Caloric testing in organic stupor will usually reveal tonic deviation, whereas in psychiatric stupor ocular nystagmus will be present. This is because the fast phase reflects the correction following tonic deviation and this requires the patient to be conscious.
Akinetic mutism was first described in patients thought to have suffered diencephalic damage.4The syndrome is characterised by immobility and eye closure with little or no vocalisation. Sleep/wake cycles can be seen, as indicated by eye opening. There is little in the way of movement to painful stimuli and the hallmark is the relative paucity of signs indicating damage to descending motor pathways, despite the immobile state. In other words spasticity and rigidity are not usually evident. The best presently available clinical and pathological evidence indicates that akinetic mutism can arise as a result of lesions that interfere with reticular cortical/integration but spare the corticospinal pathways. There is some debate about whether or not the syndrome should be clearly differentiated from the vegetative state. A patient in the fully established vegetative state will almost invariably show spasticity and rigidity of the limbs which are absent from patients with the syndrome of akinetic mutism. In the early stages of the vegetative state, the two clinical syndromes are indistinguishable.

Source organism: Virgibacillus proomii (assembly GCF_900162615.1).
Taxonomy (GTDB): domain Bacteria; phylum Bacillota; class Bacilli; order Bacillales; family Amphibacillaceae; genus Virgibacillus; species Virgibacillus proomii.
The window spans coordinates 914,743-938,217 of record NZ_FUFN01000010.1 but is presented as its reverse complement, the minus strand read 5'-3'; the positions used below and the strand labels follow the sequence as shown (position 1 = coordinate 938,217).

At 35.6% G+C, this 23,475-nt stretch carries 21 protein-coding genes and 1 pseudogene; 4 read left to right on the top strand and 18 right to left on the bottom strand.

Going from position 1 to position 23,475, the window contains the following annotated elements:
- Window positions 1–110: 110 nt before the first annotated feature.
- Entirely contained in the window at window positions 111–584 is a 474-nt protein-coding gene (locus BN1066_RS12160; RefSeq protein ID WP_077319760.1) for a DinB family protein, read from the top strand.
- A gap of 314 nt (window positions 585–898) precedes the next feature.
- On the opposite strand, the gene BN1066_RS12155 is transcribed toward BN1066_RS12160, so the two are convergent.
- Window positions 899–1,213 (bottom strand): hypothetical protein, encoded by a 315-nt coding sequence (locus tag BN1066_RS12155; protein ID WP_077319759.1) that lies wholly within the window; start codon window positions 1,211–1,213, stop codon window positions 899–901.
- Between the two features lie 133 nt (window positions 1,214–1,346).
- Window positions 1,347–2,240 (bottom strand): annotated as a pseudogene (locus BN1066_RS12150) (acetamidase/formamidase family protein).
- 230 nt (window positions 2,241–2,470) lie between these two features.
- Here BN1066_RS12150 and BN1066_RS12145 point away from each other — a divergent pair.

This was the term suggested by Jennett and Plum5 to describe patients who recover the arousal component of consciousness but not, as far as can be determined, awareness. The clinical picture is that of a patient who shows eye opening but who has no voluntary movement and who is unaware of self and environment. There is often evidence for sleep/wake cycles with either complete or partial preservation of brain stem functions.
The clinical picture may be seen as a transient phase during the recovery of acute brain damage or may be permanent as a consequence of the failure to recover from brain damage. The same clinical picture may be seen as the result of the progression of a degenerative neurological disorder such as Alzheimer's disease. The Royal College of Physicians produced a series of clinical criteria.6 (1) There should be no evidence of awareness of self or environment at any time. There should be no volitional response to visual auditory, tactile or noxious stimuli. There should be no evidence of language comprehension or expression. (2) There should be presence of cycles of eye closure and eye opening which may simulate sleep and wakening. (3) There should be sufficiently preserved hypothalamic and brain stem function to ensure the maintenance of respiration and circulation.
There is some debate about the use of the terms permanent and persistent in relation to the vegetative state. The permanent vegetative state should be diagnosed when there can be a high degree of certainty of irreversibility (see prognosis).7